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Mammal enclosures with natural barriers

Discussion in 'General Zoo Discussion' started by animalszoos, 5 Mar 2017.

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Do you think natural barriers are worth it?

  1. Yes, I think natural barriers are worth it

  2. No, I do not think natural barriers are worth it

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  1. animalszoos

    animalszoos Well-Known Member 5+ year member

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    Do you know of any mammal enclosures in zoos with completely natural looking barriers?
    By natural looking barriers, I mean:
    - Moats (dry and wet)
    - Walk-through (such as lemur and squirrel monkey walk-through's)
    - Natural fences (such as large rocks, vertical logs or bamboo etc.)
    (for example)
    What animals do you think could have these natural barriers?
    I think walk-through aviaries for squirrels, marmosets, meerkats, lemurs and other small primates would work.
    Moats might work with ungulates, monkeys, apes and small carnivores such as binturongs and civets.
    Natural looking fences would probably have to act as a natural safety barrier if there was a moat.

    I do not mean:
    - The ones listed above with a safety barrier (unless natural such as large logs, rocks etc.)
    - Chain or other unnatural looking fencing/barrier such as glass or farmyard fencing
    - Bridges (unless they are natural (like Antwerp's' lions), without unnatural fencing)
    etc.

    For example, imagine Cincinnati zoo gorilla enclosure without the fence and instead large natural looking rock boulders or no additional barrier at all.
    Or Singapore Zoo's tiger enclosure without the fence.

    In my opinion, Singapore tigers and Cincinnati gorilla enclosures without fences would be an idiotic idea, but I think Antwerp lions and Valencia's gorilla enclosures are great.
    [​IMG]
    This enclosure (Bioparc Valencia: The Immersive Zoo | Amusing Planet) in Bioparc Valencia is completely natural looking as there is no chain fence, glass etc. (or at least in this part of the enclosure)
    Or the Antwerp zoo natural rock sculptured bridge in the lion enclosure is a natural barrier.
    Singapore zoo also has a zebra enclosure with plants and I think a dry moat in between.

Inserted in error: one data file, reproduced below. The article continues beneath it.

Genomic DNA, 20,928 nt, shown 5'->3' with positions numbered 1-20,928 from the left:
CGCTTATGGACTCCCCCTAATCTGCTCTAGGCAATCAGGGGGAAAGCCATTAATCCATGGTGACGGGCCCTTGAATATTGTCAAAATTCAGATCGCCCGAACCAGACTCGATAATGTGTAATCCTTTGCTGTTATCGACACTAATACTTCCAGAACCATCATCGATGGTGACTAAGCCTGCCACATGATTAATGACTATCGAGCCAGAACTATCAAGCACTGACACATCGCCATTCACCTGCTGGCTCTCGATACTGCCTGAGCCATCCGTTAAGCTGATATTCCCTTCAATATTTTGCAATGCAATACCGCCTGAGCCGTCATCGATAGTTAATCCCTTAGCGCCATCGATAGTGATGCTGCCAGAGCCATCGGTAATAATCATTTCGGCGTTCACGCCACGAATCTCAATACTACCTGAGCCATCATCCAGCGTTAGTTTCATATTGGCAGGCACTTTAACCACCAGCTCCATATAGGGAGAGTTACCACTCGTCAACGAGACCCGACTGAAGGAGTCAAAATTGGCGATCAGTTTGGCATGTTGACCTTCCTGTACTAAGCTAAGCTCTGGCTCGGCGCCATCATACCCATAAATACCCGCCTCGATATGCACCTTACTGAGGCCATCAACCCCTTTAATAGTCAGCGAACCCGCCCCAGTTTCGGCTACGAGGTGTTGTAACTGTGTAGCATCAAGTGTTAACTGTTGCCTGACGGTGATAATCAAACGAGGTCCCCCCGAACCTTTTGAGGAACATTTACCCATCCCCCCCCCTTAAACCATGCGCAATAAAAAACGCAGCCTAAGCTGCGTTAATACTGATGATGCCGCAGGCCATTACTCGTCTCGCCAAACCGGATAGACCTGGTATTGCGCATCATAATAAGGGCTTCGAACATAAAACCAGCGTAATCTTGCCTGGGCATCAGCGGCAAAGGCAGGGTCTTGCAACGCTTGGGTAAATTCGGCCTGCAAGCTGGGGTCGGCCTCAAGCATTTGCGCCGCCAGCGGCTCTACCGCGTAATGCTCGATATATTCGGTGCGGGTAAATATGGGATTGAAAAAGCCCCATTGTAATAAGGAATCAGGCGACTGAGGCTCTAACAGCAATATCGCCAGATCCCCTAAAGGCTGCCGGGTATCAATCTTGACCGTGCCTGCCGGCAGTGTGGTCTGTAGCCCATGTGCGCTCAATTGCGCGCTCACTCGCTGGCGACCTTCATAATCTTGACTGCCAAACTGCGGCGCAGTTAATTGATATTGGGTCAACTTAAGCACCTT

Do you know of any others that are similar to these?
    These natural looking barriers are nice, but not suitable for some of the public who might climb over them.

    And the poll:
    Do you think natural barriers are worth it?
    Worth it
    covers:
    - Worth the safety risks?
    - Worth the animals' welfare?
    - Worth being able to see the animal not behind actual bars?
    - Worth the cost?
    (for example)
     
    Last edited: 5 Mar 2017
  2. Zooplantman

    Zooplantman Well-Known Member

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    I think you are referring to "natural looking" barriers. That is, many of the "natural" rock barriers you refer to are sculpted cement.
     
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  3. animalszoos

    animalszoos Well-Known Member 5+ year member

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    Yes, thanks.
     
  4. Nikola Chavkosk

    Nikola Chavkosk Well-Known Member

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    I think they are worth, particularly because they will pay off due to greater attendance in visitors numbers. They worth also the animals welfare and worth being able to see the animal not behind actual bars.
    Also I think that Valencia bioparc, is one of the most attractive concepts for zoos world wide, and I don't know for simmilar designed zoo in Europe (except isolated enclosures, but not whole zoo). And I am happy that I am gonna visit Valencia bioparc this month. :)
     
    Last edited: 5 Mar 2017
  5. overread

    overread Well-Known Member

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    Provided that they provide safe protection for both animals and the visiting public then I can't see any downside to natural looking barriers. Some might even be cheaper than conventional bars and cage based enclosures.

    The ability to view animals without bars is a big thing, especially in this day and age where nearly everyone has a camera on them. Being able to see visually and take photos of animals without bars/wires in the way is a huge boon.

    It means that people get a more friendly feeling connection to the zoo and the zoo can start to lose that "everything in cages" feeling to it - even if the enclosures are of a similar size. Don't forget that animal expressions are often very simply understood by most people (if at all). As a result an animal can appear sad very easily, esp if they are leaning up against the cage. Suddenly people can interpret that as cruelty. Take that away and the same expressions can be interpreted in different ways.

    As someone who visits zoos with a camera I vastly prefer the chance to take photos without the wire/bars in the way.



    Note I would class walk-through enclosures (eg lemur/red squirrel) kinds where there is no barrier between animal and person as a different category.
     
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  6. Zooplantman

    Zooplantman Well-Known Member

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    There is another option, of course: glass or plexiglass barriers. While they are the most expensive (and can raise additional issues of reflections on the glass) they bring the visitor closest to the animal both in terms of visibility and actual distance. Of course sometimes (as in LZS gorilla exhibit) that is not a good thing